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Definition of Problem Solving

6 key points

Definition of Problem Solving

6 key points

A working definition of problem solving can help clarify what constitutes a problem. Perhaps an obvious place to start is to recognise that a problem must be “problematic”, if a solution is clear then you don’t have a problem to solve, you have a decision to make!

It’s relatively easy to find straightforward definitions of problem solving. Perhaps something like this, from the Cambridge Dictionary:

the process of finding solutions to problems

A detailed definition of problem solving

However if you actually need to solve problems, it’s far more useful to think a little deeper. Here are six factors which will help you go beyond simple definitions. Think of problem solving as:

  • A systematic process, usually involving logical steps.
  • These begin with defining a problematic situation (for example, where there is a significant gap between actual and expected, or a situation is vague, or there is something that is unsatisfactory).
  • The problem should be worth solving, to justify use of time and other resources.
  • It should ideally be framed as opportunity for improvement, with consideration of the wider impacts it might have.
  • A satisfactory resolution or solution will be chosen from the best option offered by the process.
  • This needs to be effectively and sustainably implemented by an individual or group.

Definition of problem solvingWhat may be most surprising about this extended definition is the idea that problems should be regarded as opportunities. The very word “problem” tends to be viewed with purely negative connotations, implying that something is just, well… wrong.

However, a more positive mindset can often reveal the potential for improvement in problems, that they are really opportunities in disguise. Opportunities to make something better or do something better, or perhaps help someone to become better.

For example, common problems can be found in all areas of our work, such as:

  • Conflict between teams or team members
  • Customer issues with the service or product produced
  • Processes that don’t work properly and you don’t know why
  • Demands to make cost savings
  • The need to find new customers or markets
  • Launching a new service

All of these can be seen as problems but could equally be regarded as opportunities. How? Well, perhaps it’s not enough just to define problem solving. It’s just as important to think about what problem solving really means, and to reflect on our attitude towards ‘problems’. Seeing problems as opportunities starts to change how we define a problem.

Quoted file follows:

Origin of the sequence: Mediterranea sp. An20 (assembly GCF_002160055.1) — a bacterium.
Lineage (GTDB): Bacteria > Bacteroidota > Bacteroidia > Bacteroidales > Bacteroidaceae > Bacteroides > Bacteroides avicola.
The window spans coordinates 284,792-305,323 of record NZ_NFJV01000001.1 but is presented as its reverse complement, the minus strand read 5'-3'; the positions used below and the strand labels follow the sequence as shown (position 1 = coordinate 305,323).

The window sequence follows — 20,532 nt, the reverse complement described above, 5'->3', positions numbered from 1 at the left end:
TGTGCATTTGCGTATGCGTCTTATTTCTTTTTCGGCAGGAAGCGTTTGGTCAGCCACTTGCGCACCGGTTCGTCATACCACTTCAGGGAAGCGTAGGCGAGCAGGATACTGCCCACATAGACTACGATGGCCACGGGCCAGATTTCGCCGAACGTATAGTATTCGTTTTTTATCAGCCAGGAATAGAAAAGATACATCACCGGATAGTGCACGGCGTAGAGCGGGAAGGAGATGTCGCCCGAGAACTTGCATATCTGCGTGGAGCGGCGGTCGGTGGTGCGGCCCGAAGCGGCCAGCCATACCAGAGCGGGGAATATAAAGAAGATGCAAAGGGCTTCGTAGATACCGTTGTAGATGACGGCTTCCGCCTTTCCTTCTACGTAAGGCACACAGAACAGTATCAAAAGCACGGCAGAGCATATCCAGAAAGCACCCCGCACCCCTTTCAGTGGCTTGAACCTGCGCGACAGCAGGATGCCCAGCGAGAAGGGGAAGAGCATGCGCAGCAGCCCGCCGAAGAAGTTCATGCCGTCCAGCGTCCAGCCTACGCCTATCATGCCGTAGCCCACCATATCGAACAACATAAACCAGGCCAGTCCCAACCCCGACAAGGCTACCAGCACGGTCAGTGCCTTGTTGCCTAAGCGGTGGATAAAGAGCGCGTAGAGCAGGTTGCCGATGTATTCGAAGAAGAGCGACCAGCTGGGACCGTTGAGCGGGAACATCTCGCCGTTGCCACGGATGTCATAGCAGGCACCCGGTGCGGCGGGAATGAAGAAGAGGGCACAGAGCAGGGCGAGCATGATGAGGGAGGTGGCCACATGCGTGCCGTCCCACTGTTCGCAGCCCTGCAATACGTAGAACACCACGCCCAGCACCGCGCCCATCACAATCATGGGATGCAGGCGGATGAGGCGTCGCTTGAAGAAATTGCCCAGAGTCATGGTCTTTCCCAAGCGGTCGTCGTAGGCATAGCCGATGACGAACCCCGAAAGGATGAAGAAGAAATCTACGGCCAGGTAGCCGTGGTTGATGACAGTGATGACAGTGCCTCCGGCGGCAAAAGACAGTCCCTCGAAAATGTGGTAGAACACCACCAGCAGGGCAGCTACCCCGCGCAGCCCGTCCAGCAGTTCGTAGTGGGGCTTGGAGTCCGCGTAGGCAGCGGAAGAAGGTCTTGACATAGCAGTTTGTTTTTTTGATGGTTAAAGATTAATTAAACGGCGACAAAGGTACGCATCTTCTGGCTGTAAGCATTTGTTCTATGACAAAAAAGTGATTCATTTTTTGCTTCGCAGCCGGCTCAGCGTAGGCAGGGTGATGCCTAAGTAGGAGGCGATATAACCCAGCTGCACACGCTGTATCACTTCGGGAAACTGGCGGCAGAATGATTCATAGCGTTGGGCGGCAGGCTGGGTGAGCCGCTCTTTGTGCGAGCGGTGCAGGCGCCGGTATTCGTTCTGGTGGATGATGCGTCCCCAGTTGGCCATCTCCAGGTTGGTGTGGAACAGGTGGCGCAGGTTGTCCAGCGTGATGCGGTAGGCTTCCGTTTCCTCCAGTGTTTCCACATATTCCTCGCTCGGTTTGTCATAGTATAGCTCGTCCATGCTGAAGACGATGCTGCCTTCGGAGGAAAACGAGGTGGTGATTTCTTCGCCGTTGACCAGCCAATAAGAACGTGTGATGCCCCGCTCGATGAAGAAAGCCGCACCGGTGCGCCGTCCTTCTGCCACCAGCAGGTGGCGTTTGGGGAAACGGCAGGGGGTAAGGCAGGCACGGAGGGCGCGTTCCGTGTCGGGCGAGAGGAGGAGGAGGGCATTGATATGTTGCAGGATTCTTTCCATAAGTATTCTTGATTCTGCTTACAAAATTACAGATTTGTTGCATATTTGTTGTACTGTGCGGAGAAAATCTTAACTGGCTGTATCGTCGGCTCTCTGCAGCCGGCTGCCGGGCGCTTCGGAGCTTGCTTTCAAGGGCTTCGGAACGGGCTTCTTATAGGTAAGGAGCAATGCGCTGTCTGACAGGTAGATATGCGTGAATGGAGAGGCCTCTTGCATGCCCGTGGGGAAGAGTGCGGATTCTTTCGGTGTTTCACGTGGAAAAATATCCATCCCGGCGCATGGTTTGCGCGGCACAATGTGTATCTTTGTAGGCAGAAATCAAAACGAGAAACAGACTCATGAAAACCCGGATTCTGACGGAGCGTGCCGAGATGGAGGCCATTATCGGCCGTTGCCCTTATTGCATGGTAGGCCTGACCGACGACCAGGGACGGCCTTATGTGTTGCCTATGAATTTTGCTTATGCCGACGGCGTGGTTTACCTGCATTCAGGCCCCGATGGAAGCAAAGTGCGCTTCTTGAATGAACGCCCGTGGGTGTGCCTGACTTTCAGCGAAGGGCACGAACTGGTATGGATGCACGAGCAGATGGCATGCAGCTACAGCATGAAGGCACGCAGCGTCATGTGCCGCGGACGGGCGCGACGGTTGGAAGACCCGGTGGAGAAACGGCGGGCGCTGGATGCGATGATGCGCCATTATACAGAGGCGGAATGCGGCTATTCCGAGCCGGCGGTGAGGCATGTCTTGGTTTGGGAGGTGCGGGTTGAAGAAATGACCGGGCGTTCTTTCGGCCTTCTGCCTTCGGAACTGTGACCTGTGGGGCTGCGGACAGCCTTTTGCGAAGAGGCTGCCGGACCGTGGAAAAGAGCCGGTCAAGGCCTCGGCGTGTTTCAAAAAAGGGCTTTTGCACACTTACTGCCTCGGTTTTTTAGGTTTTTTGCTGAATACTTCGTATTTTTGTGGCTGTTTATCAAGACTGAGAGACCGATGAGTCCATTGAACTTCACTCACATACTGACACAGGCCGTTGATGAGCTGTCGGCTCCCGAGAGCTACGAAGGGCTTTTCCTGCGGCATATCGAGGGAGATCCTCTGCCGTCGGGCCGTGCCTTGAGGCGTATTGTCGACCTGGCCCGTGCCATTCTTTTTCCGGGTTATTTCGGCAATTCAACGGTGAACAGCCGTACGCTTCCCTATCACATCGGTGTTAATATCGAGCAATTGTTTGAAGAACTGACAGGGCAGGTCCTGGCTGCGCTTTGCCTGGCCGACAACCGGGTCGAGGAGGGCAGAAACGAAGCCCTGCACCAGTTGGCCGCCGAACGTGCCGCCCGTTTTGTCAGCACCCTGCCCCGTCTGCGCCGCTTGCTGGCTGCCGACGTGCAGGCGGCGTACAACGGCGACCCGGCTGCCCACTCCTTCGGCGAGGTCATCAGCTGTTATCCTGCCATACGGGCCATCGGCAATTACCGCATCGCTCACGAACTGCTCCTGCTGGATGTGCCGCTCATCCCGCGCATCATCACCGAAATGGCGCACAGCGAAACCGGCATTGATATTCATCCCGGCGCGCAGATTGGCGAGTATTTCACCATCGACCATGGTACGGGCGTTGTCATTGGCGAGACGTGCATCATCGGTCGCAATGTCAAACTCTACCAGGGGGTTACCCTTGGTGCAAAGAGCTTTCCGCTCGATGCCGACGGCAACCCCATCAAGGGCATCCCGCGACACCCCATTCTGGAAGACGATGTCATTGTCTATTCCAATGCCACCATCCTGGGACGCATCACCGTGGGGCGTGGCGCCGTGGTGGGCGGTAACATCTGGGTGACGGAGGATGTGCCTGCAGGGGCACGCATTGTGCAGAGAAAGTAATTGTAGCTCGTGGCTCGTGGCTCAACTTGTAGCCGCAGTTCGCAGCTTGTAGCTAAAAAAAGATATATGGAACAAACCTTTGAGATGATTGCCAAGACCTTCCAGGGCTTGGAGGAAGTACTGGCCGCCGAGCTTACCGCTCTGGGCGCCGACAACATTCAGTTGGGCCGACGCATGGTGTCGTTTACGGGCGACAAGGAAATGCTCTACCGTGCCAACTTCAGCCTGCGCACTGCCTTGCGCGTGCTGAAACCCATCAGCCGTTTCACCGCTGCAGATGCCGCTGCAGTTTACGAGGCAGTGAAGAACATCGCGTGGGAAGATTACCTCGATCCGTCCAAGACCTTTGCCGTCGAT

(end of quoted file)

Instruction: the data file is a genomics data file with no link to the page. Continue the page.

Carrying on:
A Problem or a Decision?

To further illustrate this point it’s worth contrasting problem solving with a definition of decision making. They both have similarities, and of course you must have decision making as part of a problem solving process. However, decisions tend to be about making choices from alternatives that look forward, prompting action. Whereas a problem solving process, certainly in its early steps, tends to focus our attention on the past. We ask ourselves what has happened in order to understand what is happening. There is nothing wrong with thinking about what’s wrong, but we mustn’t let it frame or dominate our attitude.

The words we use to create definitions of problem solving matter, especially when they help us to recognise problems are really opportunities.

Go back to our problem solving Knowledge Hub for more articles and problem solving tips. You’ll find a detailed process with links to tools to help you solve problems in: Seven Step Problem Solving Process or if you are short of time, the essential steps are in: 7 problem solving steps.

More problem solving tools

To help you think differently we’ve developed an e-guide packed with problem solving exercises. “What’s the problem” is designed to help you find the right problems then take steps to address them.

What's the Problem?There are exercises to help you to:

  • Think about how you respond to problems.
  • Ask some key questions to help define the problem.
  • Focus on important problems.
  • Build creativity in to your options for solving the problem.
  • Apply structured question techniques.
  • Progress through a seven step problem solving process.
  • Avoid solving the symptoms and find the root causes.
  • Use the potential and power of teams to solve problems.

What’s the Problem is a comprehensive guide to problem solving, complete with these 9 essential tools:

  • Tool 1: When you don’t know what to do
  • Tool 2: Defining questions for problem solving
  • Tool 3: Finding the right problems to solve
  • Tool 4: Problem solving check-list
  • Tool 4a: Using the question check-list with your team
  • Tool 5: Problem analysis in 4 steps
  • Tool 5a: Using 4 Step problem analysis with your team
  • Tool 6: Questions that create possibilities
  • Tool 6a: Using the 5 questions with your team
  • Tool 6b: Putting creativity to work – 5 alternate questions
  • Tool 6c: Workshop outline
  • Tool 7: Evaluating alternatives
  • Tool 8: Creative thinking techniques A-Z
  • Tool 9: The 5 Whys technique
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I like the way you introduced material I haven’t seen before (SHARP action) & the tools to apply the learning. The price represents really good value for money and I will be checking out more of your material over the coming months.

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